In October of 2011, James Greenwood was playing Chatroulette, the website that pairs users around the world in video chats with other users at random. Though not a habitual Chatrouletter, Greenwood, then 21 and a student at Cardiff University in Wales, had used the app before with his friends. Once, they’d left Chatroulette running in the kitchen at a house party. Though they liked to peer into living rooms and offices around the world via Chatroulette, it primarily facilitated a laugh for those people together IRL, on the same side of the camera.
Karen Bird, then 18, was also on Chatroulette that night at her home in Cincinnati. A recent high-school graduate about to begin cosmetology school, she also rarely used the site; it was primarily a social activity to enliven a dull evening with friends, the way a prank call can spice up a sleepover. Karen and her friends knew the risks of using the site — an outsize proportion of Chatroulette users tended to be exhibitionist men, and the site became known for people flashing their genitals. If Karen and her friends saw a penis, well, that was a penis they all saw together.
Karen and her friend Tera had already been on Chatroulette for a few hours that night, occasionally fielding and rejecting requests to show men their tits. James’s friends, a few hours ahead in the UK, had gone to bed after a somewhat bland session. But James stayed online, putting off coursework and looking to chat.
Then, his face popped up on Karen’s screen.
“Oh,” Karen remembers saying to her friend, “we gotta talk to him.”
The microphone on James’s webcam was broken, so, after exchanging smiles, James typed questions while Karen and Tera answered using the video camera.
“If he gets his dick out, I can always leave,” Karen said she thought at the time. But, to her relief, his dick stayed in his pants. After an hour, Tera went to bed, sensing that there was a deeper connection between James and Karen. The two continued to talk for three hours.
“It was crazy,” Karen told me. “We were like, the same person.”
James stayed up deep into the Welsh night typing out questions for Karen and writing responses to her verbal queries. Chatroulette allowed users to export the messages afterward, but not the video playback, so they have James’s one-sided minutes of what they consider to be their first date.
“If he gets his dick out, I can always leave,” Karen said she thought at the time.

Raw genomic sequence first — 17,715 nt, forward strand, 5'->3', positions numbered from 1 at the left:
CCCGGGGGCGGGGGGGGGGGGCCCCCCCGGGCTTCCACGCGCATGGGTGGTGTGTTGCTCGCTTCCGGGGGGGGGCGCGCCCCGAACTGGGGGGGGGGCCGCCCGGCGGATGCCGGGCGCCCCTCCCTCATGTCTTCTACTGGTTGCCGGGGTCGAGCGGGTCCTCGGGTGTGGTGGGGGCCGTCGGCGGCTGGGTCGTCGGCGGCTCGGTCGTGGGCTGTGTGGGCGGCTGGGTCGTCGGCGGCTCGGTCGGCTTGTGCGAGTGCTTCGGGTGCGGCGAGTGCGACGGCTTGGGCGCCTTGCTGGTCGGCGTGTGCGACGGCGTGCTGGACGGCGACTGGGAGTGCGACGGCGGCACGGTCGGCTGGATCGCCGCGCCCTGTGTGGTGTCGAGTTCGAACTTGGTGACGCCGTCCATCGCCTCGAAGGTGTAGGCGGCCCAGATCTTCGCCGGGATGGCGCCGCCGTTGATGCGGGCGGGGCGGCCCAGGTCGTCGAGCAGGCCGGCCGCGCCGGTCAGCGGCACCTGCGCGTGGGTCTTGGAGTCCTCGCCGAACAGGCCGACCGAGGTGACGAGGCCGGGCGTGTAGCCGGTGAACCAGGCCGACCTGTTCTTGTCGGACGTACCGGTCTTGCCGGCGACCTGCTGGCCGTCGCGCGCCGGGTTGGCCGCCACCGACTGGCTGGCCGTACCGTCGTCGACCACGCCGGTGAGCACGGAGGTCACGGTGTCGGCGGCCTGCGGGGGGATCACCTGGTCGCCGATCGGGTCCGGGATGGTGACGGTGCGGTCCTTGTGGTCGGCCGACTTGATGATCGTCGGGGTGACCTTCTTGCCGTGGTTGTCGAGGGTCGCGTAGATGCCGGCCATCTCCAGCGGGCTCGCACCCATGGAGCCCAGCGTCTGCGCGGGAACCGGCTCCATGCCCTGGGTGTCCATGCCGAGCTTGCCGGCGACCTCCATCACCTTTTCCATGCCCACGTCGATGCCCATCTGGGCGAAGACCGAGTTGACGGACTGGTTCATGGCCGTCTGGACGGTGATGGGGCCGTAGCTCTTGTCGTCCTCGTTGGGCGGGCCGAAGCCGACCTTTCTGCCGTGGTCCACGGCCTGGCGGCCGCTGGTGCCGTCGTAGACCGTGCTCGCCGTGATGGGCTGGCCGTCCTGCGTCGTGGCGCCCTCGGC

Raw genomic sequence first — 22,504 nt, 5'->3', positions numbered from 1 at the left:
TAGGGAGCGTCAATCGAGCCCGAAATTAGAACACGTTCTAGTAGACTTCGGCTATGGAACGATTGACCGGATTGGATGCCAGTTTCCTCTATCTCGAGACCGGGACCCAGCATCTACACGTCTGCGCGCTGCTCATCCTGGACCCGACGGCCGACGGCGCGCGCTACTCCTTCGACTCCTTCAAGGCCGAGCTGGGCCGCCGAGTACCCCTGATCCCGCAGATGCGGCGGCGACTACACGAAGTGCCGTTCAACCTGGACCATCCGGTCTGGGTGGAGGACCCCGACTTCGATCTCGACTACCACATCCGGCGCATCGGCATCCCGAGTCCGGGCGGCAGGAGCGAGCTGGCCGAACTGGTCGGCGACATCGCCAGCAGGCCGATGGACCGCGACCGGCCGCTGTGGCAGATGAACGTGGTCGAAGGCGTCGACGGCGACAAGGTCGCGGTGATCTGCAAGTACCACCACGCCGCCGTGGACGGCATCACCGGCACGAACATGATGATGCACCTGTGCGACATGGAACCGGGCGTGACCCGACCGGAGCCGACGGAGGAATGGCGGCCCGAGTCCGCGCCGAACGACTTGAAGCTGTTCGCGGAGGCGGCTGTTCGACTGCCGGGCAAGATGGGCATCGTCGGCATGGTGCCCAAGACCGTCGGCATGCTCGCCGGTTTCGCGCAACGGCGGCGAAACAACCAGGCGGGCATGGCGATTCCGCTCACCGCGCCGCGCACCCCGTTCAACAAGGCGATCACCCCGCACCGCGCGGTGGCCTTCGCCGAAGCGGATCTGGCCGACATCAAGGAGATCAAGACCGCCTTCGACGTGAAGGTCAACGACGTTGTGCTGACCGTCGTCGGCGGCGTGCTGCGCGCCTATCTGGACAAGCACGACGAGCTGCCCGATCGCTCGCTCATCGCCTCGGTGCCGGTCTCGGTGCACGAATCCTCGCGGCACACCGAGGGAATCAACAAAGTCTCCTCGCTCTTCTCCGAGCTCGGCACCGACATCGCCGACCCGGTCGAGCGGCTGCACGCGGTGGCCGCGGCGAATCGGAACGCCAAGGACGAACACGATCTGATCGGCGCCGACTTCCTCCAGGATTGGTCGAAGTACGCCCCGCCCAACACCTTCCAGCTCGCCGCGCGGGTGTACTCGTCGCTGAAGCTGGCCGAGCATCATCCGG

That night, they exchanged BlackBerry Messenger pins, and BBMed all day for the next week. Soon after that, James got his laptop mic fixed and the pair exchanged Skype information. For a month, he’d wait up every night after school for Karen to finish work, and they’d videochat late into the night.
“I could tell him anything.” Karen said. “I knew there was no way this was going to pan out so I was really open.”
By Halloween they’d become so inseparable that Karen remembers leaving a party to Skype with James.
“I’d rather be talking to him than anyone else,” she said. “Which was actually kind of overwhelming.”
But Karen got scared. Nobody warns you that meeting someone thousands of miles away over the internet can lead to… accidentally falling in love with someone thousands of miles away you met over the internet. “I thought, this is never going to go anywhere, so what’s the point of me missing out on spending time with people I actually know?” She told James she thought it would be better if they didn’t talk anymore.
“I was gutted,” James said. “But I guess I knew she was right.”
Founded by then-17-year-old Muscovite Andrey Ternovskiy in 2009, Chatroulette offered users travel, escape, and the emancipatory thrill of anonymity. The ubiquity of webcams (the MacBook released in 2006 had a camera; Ternovskiy, a PC user, bought an external cam for $10) had brought joy to every Boca Raton-dwelling grandmother dying to see their grandkids in New Jersey, but for Ternovskiy, the novelty of seeing his friends from afar had worn off.
“My friends and I used to video chat over Skype quite often, but that got boring after a while,” told Der Spiegel in 2009. “I always knew who was waiting for me and who I would be speaking to.”
Seeking a way to make random contact with people around the world and finding nothing, Ternovskiy coded a tool himself. It was free, and simple: go to the url and turn on your camera. Chatroulette quickly exploded from 500 users to 50,000, and at one point had more than a million users daily. People were enamored by the site: Wired wrote about the ability to meet people “from Florence, to Sao Paulo, to Little Rock, to Shanghai”; Union Hall in Brooklyn hosted a party where Chatroulette was projected on the wall and people took shots every time they saw a penis; the artists Eva and Franco Mattes displayed a fake suicide-by-hanging on the site and recorded ‘rouletters reactions.